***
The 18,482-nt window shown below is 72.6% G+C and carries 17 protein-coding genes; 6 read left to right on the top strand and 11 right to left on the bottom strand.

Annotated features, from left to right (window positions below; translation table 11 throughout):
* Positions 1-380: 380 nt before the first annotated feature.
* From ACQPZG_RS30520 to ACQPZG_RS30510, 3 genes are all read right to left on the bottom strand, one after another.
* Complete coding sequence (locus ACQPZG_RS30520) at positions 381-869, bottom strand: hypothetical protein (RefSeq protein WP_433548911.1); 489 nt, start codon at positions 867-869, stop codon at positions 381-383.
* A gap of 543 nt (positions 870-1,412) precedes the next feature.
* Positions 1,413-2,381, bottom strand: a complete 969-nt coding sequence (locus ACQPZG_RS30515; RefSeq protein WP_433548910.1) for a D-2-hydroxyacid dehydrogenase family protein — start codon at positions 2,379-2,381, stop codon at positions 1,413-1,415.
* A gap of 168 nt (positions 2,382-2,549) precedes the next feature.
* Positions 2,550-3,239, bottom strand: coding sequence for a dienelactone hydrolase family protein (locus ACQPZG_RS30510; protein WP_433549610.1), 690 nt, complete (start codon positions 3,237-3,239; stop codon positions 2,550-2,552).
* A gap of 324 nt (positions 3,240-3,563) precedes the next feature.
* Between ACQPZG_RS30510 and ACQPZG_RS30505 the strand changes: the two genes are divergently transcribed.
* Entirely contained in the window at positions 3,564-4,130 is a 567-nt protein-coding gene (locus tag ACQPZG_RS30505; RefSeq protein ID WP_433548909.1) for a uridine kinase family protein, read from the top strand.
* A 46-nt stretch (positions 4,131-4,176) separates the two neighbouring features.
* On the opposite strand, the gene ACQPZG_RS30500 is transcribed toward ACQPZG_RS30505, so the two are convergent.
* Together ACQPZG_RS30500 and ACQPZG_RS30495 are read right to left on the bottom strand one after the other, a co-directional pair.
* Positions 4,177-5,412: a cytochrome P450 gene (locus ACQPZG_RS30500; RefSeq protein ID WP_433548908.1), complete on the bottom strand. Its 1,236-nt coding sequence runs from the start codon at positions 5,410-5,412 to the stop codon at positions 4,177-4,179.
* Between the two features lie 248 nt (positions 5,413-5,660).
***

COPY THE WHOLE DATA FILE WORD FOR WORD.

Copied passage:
The 18,482-nt window shown below is 72.6% G+C and carries 17 protein-coding genes; 6 read left to right on the top strand and 11 right to left on the bottom strand.

Annotated features, from left to right (window positions below; translation table 11 throughout):
* Positions 1-380: 380 nt before the first annotated feature.
* From ACQPZG_RS30520 to ACQPZG_RS30510, 3 genes are all read right to left on the bottom strand, one after another.
* Complete coding sequence (locus ACQPZG_RS30520) at positions 381-869, bottom strand: hypothetical protein (RefSeq protein WP_433548911.1); 489 nt, start codon at positions 867-869, stop codon at positions 381-383.
* A gap of 543 nt (positions 870-1,412) precedes the next feature.
* Positions 1,413-2,381, bottom strand: a complete 969-nt coding sequence (locus ACQPZG_RS30515; RefSeq protein WP_433548910.1) for a D-2-hydroxyacid dehydrogenase family protein — start codon at positions 2,379-2,381, stop codon at positions 1,413-1,415.
* A gap of 168 nt (positions 2,382-2,549) precedes the next feature.
* Positions 2,550-3,239, bottom strand: coding sequence for a dienelactone hydrolase family protein (locus ACQPZG_RS30510; protein WP_433549610.1), 690 nt, complete (start codon positions 3,237-3,239; stop codon positions 2,550-2,552).
* A gap of 324 nt (positions 3,240-3,563) precedes the next feature.
* Between ACQPZG_RS30510 and ACQPZG_RS30505 the strand changes: the two genes are divergently transcribed.
* Entirely contained in the window at positions 3,564-4,130 is a 567-nt protein-coding gene (locus tag ACQPZG_RS30505; RefSeq protein ID WP_433548909.1) for a uridine kinase family protein, read from the top strand.
* A 46-nt stretch (positions 4,131-4,176) separates the two neighbouring features.
* On the opposite strand, the gene ACQPZG_RS30500 is transcribed toward ACQPZG_RS30505, so the two are convergent.
* Together ACQPZG_RS30500 and ACQPZG_RS30495 are read right to left on the bottom strand one after the other, a co-directional pair.
* Positions 4,177-5,412: a cytochrome P450 gene (locus ACQPZG_RS30500; RefSeq protein ID WP_433548908.1), complete on the bottom strand. Its 1,236-nt coding sequence runs from the start codon at positions 5,410-5,412 to the stop codon at positions 4,177-4,179.
* Between the two features lie 248 nt (positions 5,413-5,660).